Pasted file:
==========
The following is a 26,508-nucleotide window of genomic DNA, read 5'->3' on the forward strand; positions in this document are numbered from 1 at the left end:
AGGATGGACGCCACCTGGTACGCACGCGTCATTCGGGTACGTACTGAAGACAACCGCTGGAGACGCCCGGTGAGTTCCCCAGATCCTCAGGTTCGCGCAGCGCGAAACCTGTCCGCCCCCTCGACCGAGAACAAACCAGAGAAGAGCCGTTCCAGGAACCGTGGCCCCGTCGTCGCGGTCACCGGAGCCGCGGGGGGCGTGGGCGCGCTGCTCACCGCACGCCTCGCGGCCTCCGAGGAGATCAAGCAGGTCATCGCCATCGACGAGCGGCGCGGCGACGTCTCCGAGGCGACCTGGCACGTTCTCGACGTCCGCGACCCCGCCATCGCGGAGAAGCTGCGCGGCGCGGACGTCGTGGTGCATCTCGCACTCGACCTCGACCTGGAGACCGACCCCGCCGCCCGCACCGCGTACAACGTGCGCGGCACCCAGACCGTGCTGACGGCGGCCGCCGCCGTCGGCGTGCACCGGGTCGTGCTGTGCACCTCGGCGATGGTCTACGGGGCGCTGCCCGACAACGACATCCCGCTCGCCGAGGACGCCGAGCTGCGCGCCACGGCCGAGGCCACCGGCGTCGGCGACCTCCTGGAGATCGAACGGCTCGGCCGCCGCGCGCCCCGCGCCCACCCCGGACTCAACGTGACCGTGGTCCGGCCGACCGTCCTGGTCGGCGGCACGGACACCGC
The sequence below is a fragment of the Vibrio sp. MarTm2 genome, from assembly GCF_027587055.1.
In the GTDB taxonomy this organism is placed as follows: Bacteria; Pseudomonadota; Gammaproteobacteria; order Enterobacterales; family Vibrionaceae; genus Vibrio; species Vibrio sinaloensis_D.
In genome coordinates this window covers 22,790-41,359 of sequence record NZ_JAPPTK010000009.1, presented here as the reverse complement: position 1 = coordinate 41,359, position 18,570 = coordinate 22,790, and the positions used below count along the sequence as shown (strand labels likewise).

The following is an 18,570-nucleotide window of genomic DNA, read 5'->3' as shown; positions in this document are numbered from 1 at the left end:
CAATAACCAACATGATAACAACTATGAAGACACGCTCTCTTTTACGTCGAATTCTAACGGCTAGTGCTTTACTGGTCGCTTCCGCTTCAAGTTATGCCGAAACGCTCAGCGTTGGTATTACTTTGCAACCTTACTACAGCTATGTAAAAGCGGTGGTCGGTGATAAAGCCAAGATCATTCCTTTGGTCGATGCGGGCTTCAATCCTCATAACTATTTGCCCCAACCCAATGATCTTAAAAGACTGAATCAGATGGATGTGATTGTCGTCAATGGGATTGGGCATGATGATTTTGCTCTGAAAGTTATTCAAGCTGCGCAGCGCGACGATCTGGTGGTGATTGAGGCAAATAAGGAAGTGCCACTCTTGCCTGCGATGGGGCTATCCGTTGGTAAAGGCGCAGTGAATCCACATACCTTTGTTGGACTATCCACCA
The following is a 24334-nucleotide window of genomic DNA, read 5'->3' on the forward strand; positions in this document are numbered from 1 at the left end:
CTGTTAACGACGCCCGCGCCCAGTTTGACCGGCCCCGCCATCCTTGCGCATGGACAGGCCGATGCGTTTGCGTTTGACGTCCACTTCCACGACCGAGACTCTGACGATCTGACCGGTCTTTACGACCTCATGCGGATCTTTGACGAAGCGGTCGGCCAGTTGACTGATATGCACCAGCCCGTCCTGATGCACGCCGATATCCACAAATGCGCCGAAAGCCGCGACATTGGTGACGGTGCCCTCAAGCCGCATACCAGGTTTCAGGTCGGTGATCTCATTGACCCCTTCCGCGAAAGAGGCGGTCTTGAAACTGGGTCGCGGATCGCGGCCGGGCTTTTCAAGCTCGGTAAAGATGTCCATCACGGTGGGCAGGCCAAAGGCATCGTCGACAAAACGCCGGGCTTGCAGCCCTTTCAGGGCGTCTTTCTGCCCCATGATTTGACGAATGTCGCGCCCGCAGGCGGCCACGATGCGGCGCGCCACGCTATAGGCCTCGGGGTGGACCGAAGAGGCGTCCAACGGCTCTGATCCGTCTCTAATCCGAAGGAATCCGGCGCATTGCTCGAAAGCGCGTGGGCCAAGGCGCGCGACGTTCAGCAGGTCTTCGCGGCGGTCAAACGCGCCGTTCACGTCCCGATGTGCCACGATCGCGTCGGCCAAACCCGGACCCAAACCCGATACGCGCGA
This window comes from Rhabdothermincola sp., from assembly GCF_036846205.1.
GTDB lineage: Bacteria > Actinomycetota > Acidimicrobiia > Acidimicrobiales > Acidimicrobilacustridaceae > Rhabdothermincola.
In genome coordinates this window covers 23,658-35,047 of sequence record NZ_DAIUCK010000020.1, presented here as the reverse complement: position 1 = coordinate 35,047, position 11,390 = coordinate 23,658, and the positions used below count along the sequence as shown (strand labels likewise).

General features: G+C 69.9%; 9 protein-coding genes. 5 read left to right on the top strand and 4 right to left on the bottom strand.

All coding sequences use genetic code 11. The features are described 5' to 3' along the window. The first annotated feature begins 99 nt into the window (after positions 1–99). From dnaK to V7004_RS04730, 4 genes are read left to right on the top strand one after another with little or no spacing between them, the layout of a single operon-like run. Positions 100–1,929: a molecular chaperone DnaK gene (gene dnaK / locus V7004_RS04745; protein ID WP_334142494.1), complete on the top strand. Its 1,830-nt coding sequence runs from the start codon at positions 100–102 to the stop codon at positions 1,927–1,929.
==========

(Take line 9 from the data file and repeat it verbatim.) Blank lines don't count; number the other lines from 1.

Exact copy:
CTGTTAACGACGCCCGCGCCCAGTTTGACCGGCCCCGCCATCCTTGCGCATGGACAGGCCGATGCGTTTGCGTTTGACGTCCACTTCCACGACCGAGACTCTGACGATCTGACCGGTCTTTACGACCTCATGCGGATCTTTGACGAAGCGGTCGGCCAGTTGACTGATATGCACCAGCCCGTCCTGATGCACGCCGATATCCACAAATGCGCCGAAAGCCGCGACATTGGTGACGGTGCCCTCAAGCCGCATACCAGGTTTCAGGTCGGTGATCTCATTGACCCCTTCCGCGAAAGAGGCGGTCTTGAAACTGGGTCGCGGATCGCGGCCGGGCTTTTCAAGCTCGGTAAAGATGTCCATCACGGTGGGCAGGCCAAAGGCATCGTCGACAAAACGCCGGGCTTGCAGCCCTTTCAGGGCGTCTTTCTGCCCCATGATTTGACGAATGTCGCGCCCGCAGGCGGCCACGATGCGGCGCGCCACGCTATAGGCCTCGGGGTGGACCGAAGAGGCGTCCAACGGCTCTGATCCGTCTCTAATCCGAAGGAATCCGGCGCATTGCTCGAAAGCGCGTGGGCCAAGGCGCGCGACGTTCAGCAGGTCTTCGCGGCGGTCAAACGCGCCGTTCACGTCCCGATGTGCCACGATCGCGTCGGCCAAACCCGGACCCAAACCCGATACGCGCGA